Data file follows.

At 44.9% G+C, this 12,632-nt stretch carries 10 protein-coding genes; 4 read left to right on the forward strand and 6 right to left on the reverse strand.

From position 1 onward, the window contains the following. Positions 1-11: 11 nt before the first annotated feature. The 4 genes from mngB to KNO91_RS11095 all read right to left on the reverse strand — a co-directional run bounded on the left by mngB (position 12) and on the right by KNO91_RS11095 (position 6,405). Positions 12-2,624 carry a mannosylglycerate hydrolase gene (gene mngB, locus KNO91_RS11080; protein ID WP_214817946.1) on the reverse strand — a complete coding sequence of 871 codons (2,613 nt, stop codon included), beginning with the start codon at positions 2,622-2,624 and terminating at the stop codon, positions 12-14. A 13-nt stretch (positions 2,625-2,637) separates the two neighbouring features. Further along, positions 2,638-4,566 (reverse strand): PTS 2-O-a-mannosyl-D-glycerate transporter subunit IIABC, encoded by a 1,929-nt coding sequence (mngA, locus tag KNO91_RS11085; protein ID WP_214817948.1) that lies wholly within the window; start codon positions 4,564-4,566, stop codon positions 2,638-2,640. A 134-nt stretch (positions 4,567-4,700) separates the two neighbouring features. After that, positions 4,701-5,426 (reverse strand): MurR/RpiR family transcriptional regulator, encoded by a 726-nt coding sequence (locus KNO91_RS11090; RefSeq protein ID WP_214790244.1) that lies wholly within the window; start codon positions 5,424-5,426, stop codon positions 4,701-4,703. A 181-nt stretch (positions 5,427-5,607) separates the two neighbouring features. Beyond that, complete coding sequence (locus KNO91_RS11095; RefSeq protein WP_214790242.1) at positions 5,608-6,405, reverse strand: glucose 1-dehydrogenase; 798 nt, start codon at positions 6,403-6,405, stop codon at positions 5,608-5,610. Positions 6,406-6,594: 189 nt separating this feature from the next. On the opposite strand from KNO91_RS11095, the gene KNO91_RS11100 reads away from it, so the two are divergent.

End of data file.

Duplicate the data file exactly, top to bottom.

At 44.9% G+C, this 12,632-nt stretch carries 10 protein-coding genes; 4 read left to right on the forward strand and 6 right to left on the reverse strand.

From position 1 onward, the window contains the following. Positions 1-11: 11 nt before the first annotated feature. The 4 genes from mngB to KNO91_RS11095 all read right to left on the reverse strand — a co-directional run bounded on the left by mngB (position 12) and on the right by KNO91_RS11095 (position 6,405). Positions 12-2,624 carry a mannosylglycerate hydrolase gene (gene mngB, locus KNO91_RS11080; protein ID WP_214817946.1) on the reverse strand — a complete coding sequence of 871 codons (2,613 nt, stop codon included), beginning with the start codon at positions 2,622-2,624 and terminating at the stop codon, positions 12-14. A 13-nt stretch (positions 2,625-2,637) separates the two neighbouring features. Further along, positions 2,638-4,566 (reverse strand): PTS 2-O-a-mannosyl-D-glycerate transporter subunit IIABC, encoded by a 1,929-nt coding sequence (mngA, locus tag KNO91_RS11085; protein ID WP_214817948.1) that lies wholly within the window; start codon positions 4,564-4,566, stop codon positions 2,638-2,640. A 134-nt stretch (positions 4,567-4,700) separates the two neighbouring features. After that, positions 4,701-5,426 (reverse strand): MurR/RpiR family transcriptional regulator, encoded by a 726-nt coding sequence (locus KNO91_RS11090; RefSeq protein ID WP_214790244.1) that lies wholly within the window; start codon positions 5,424-5,426, stop codon positions 4,701-4,703. A 181-nt stretch (positions 5,427-5,607) separates the two neighbouring features. Beyond that, complete coding sequence (locus KNO91_RS11095; RefSeq protein WP_214790242.1) at positions 5,608-6,405, reverse strand: glucose 1-dehydrogenase; 798 nt, start codon at positions 6,403-6,405, stop codon at positions 5,608-5,610. Positions 6,406-6,594: 189 nt separating this feature from the next. On the opposite strand from KNO91_RS11095, the gene KNO91_RS11100 reads away from it, so the two are divergent.